I recently encountered a problem in which I needed to uniformly sample vectors with positive values in \(\mathbb{R}^n \) that had unit \(L_1 \) norm, where the \(L_1 \) norm is

\[ \lVert (x_1, x_2, \ldots, x_n)^T \rVert = |x_1| + |x_2| + \ldots + |x_n| \]

The solution was actually quite straightforward: The isosurfaces of the \(L_1\) norm in \(\mathbb{R}^n\) look something like this, which each color corresponding to a particular isosurface:

I realized that to uniformly sample this red surface, I could sample \(n\) iid exponential random variables \( \{X_i \sim \text{Exp}(\lambda =1)\}_{i = 1 \ldots n} \) and then normalize the resulting vector \( X = (X_i, \ldots X_n)^T \) using its norm. This works because the pdf of \(X\) is

\[\begin{aligned} f_X(x) &= f_{X_1}(x_1) f_{X_2}(x_2) \ldots f_{X_n}(x_n) \\ &= e^{-x_1} \ldots e^{-x_n} \\ &= e^{-(x_1 + x_2 + \ldots x_n)} \\ &= e^{-\lVert x \rVert_1}\end{aligned}\]

Meaning the probability of sampling a given point depends only on its norm, so re-scaling all vectors to have unit norm will yield a uniform sampling on the unit norm surface. This looks something like this:

This got me thinking: can this be used to sample arbitrary surfaces? Essentially the same technique can be used to uniformly sample the n-sphere \(S^n\) embedded in \(\mathbb{R}^{n+1}\) by instead using the \(L_2\) norm and sampling from a Normal random variable (you use the squared \(L_2\) norm but it still uses the symmetry of the exponential sampling). The main difference is that the \(L_1\) sampling was done for strictly positive values while this \(L_2\) norm sampling can be done for both positive and negative values.

First we focus on sampling vectors in all four quadrants.

Generalizing slightly, we could let our surface we want to sample be a Quadric, a surface defined as the solutions of the quadratic form

\[ R = y^T A y + b^T y\]

where \( A \) is a real symmetric matrix and \(b\) is a vector, and \(R\) is some positive scalar. Then, we want our joint random variable to have the the pdf

\[ f_Y(y) = \frac1{Z} \exp(-(y^T A y + b^T y)) \]

Where \(Z \) is our normalization constant to make \(f_Y\) a pdf.

We can compute \(Z\) using the eigendecomposition of \(A\), \(A = Q \Lambda Q^T \) where \( \Lambda \) is a diagonal matrix with entries \( \lambda_i \) and \(Q\) is an orthogonal matrix ( \( Q^T Q = Q Q^T = I_{n\times n} \) ).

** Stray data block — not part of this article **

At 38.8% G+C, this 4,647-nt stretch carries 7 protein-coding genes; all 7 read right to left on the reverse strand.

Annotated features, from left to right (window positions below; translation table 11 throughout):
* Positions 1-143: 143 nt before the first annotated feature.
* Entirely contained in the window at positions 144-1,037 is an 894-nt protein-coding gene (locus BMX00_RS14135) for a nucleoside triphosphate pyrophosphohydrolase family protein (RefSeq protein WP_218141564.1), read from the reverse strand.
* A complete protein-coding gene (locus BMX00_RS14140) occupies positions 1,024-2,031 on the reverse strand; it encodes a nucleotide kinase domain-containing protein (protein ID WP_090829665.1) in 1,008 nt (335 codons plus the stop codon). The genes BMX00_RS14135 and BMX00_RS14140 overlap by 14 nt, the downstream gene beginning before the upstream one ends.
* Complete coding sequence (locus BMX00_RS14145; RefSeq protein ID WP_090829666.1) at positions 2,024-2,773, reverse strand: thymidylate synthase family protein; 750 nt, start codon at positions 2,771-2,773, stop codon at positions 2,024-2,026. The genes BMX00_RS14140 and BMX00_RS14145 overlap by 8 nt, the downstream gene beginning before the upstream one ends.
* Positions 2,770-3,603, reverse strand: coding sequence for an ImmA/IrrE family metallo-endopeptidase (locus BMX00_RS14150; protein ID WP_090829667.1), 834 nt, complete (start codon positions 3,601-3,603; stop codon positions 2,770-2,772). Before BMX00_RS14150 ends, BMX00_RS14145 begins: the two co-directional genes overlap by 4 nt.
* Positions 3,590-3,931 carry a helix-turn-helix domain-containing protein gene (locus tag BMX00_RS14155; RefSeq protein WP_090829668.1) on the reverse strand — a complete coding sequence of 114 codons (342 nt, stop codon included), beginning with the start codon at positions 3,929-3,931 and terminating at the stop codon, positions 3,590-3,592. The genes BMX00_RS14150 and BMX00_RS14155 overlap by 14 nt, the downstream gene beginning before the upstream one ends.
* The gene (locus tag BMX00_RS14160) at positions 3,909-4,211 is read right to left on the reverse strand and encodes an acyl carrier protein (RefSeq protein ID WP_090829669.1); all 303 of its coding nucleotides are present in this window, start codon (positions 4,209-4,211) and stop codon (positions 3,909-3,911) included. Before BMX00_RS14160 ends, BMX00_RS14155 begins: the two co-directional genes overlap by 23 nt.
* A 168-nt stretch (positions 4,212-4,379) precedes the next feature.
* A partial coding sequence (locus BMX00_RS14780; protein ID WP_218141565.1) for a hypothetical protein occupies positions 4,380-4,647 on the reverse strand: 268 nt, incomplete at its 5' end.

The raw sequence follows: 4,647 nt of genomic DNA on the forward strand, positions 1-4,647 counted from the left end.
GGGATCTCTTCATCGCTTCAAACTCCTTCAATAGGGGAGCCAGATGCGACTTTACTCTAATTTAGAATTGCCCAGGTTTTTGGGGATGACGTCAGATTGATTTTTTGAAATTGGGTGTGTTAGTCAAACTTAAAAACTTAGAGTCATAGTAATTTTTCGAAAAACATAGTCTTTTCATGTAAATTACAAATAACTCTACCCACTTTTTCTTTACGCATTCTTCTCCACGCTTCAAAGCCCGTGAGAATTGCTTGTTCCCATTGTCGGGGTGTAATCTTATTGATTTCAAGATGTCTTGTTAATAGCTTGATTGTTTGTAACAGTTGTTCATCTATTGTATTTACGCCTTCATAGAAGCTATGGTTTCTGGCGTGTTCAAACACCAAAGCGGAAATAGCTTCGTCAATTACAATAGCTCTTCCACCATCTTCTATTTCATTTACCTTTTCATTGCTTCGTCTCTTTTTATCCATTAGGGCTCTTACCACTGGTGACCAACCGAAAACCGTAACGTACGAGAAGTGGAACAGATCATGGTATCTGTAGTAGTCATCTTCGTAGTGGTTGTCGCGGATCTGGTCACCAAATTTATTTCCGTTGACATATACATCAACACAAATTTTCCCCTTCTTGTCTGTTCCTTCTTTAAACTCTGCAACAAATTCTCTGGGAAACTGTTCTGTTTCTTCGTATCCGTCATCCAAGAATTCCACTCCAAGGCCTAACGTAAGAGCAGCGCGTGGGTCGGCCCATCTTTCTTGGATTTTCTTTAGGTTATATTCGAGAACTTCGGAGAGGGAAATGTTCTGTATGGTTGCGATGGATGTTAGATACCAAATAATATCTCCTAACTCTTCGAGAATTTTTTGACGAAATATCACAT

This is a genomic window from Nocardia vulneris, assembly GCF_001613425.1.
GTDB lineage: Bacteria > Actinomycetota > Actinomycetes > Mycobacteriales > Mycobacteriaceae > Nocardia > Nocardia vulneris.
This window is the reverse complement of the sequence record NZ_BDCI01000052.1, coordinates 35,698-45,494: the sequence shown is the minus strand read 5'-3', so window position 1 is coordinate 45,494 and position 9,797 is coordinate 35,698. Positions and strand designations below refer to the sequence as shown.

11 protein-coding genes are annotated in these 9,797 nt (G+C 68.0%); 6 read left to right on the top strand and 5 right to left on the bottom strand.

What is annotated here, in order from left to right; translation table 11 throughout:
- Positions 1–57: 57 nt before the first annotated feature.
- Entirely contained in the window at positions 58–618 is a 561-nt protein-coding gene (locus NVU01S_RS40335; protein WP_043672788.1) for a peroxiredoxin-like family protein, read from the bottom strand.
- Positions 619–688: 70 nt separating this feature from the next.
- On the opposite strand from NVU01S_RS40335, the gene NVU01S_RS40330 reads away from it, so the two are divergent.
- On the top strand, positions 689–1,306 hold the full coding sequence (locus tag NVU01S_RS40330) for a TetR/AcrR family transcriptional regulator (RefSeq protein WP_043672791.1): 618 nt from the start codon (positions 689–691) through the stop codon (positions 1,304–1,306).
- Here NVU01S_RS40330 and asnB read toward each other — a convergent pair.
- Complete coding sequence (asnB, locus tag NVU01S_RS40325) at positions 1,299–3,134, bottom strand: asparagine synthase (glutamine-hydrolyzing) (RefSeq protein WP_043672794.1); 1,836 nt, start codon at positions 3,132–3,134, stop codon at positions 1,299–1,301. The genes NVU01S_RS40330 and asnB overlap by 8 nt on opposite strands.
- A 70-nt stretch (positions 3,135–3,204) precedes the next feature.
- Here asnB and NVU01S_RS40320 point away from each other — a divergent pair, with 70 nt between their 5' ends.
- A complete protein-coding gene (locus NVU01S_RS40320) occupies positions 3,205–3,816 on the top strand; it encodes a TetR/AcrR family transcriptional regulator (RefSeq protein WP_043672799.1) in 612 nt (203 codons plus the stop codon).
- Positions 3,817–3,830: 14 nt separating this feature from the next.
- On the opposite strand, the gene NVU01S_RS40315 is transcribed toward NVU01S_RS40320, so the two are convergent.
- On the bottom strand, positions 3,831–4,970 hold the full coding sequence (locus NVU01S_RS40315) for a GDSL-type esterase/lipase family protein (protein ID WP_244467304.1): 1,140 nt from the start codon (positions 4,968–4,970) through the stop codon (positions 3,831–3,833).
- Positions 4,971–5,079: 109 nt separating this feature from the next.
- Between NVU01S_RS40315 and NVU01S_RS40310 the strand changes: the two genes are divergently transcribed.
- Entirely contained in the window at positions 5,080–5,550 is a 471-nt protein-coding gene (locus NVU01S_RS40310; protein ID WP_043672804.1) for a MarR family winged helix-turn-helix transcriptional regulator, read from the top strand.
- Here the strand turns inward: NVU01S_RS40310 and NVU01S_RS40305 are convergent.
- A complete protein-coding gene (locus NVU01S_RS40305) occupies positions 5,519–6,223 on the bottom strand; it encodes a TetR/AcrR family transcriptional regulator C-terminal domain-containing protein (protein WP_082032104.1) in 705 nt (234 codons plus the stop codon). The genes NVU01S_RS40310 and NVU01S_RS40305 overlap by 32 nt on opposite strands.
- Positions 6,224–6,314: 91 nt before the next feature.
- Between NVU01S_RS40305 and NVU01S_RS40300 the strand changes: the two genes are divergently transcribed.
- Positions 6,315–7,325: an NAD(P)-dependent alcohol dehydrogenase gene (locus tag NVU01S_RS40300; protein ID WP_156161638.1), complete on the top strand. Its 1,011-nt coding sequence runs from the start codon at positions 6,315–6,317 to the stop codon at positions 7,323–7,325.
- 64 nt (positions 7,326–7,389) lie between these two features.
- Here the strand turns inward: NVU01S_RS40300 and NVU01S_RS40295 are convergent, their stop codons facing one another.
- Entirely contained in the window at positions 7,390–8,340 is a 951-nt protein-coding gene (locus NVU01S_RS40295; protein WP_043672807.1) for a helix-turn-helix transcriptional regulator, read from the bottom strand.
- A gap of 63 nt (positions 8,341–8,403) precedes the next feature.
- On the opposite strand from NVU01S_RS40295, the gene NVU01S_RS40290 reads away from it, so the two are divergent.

We calculate

\[\begin{aligned}Z = \int_{\mathbb{R}^n} f_Y(y) dy &= \int_{\mathbb{R}^n} \exp(-y^T A y - b^T y)dy \\ &= \int_{\mathbb{R}^n} \exp(-y^T Q \Lambda Q^T y - b^T Q Q^T y)dy \\&= \int_{\mathbb{R}^n} \exp(-(Q^T y)^T \Lambda (Q^T y) - (Q^T b)^T (Q^T y))dy \\ &= \int_{\mathbb{R}^n} \exp(-x^T \Lambda x - (Q^T b)^T x) dx \\ &= \int_{\mathbb{R}^n} \exp(\sum_{i=1}^n -x_i^2 \lambda_i - (Q^T b)_i x_i) dx \\ &= \int_{\mathbb{R}^n} \prod_{i=1}^n \exp(-x_i^2 \lambda_i - (Q^T b)_i x_i)dx \end{aligned}\]

Here we reach a point where we'd like to exchange our product sign and our integral using Fubini's theorem, but this integral may actually diverge. This is because if any of the eigenvalues \( \lambda_i \) is not strictly positive, our quadric form has unbounded surface area. Thus we are forced to impose the constraint that all the \(\lambda_i > 0\). Applying Fubini's theorem we get

\[\begin{aligned}Z &= \prod_{i=1}^n \int_{\mathbb{R}} \exp(-x^2 \lambda_i - (Q^T b)_i x) dx \\&= \prod_{i=1}^n \sqrt{\frac{\pi}{\lambda_i}} \exp(\frac{(Q^T b)_i^2}{4\lambda_i}) \\&= \sqrt{\pi^n \det(A)^{-1}} \exp(\sum_{i=1}^n \frac{(Q^T b)_i^2}{4\lambda_i})\end{aligned}\]

This yields a well-defined pdf. Notice that this normalization constant grows unbounded as any of the \( \lambda_i \rightarrow 0 \).

Notice that above, we decomposed \(f_Y\) in terms of a product of \(n\) independent functions.

We use these as our independent random variables which we will sample. Note that these are expressed in the eigenbasis of \(A\), and thus to obtain our final PDF we will have to apply the inverse of our \(Q^T\) isometry that we used in our integration.

Each \( f_i \) is defined as follows:

\[\begin{aligned}f_i(x) &= \sqrt{\frac{\lambda_i}{\pi}} \exp(-\frac{(Q^T b)_i^2}{4\lambda_i}) \exp(-x^2 \lambda_i - (Q^T b)_i x) \\&= \sqrt{\frac{\lambda_i}{\pi}} \exp(-\frac{(Q^T b)_i^2}{4\lambda_i} - x^2 \lambda_i - (Q^T b)_i x)\end{aligned}\]

Identifying the proper terms, we can express the CDF \(F_i\) as

\[ F_i(x) = \frac{1}{2} \left(\Phi\left(\frac{2 \lambda_i x+ (Q^T b)_i}{2 \sqrt{\lambda_i}}\right)+1\right)\]

Where \( \Phi \) is the Gaussian definite integral \( \Phi(x) = \frac{2}{\sqrt{\pi }}\int _0^x e^{-t^2} dt \).

We then calculate the inverse CDF \( F_i^{-1} \) directly as

\[ F_i^{-1}(x) = \frac{2 \sqrt{\lambda_i} \Phi^{-1}(2 x-1)- (Q^T b)_i}{2 \lambda_i} \]

Using the inverse CDF method of sampling, we then can sample \(n\) iid uniform random variables \( U_i \). With the sample values \( \{u_1, \ldots u_n \} \), we compute the vector

\[ x = (F_1^{-1}(u_1), \ldots, F_n^{-1}(u_n))^T \]

Note that we need to perform our rescaling to constraint \( x \) to be on the surface in our eigenbasis. We compute

\[ x' = \frac{R}{x^T \Lambda x + (Q^T b)^T x} x \]

and finally

\[ y = Qx' \]

Where \( Q \) is applied in order to shift back to the principle axes of our quadric surface. This procedure will yield samples \( y \) that lie uniformly on our surface.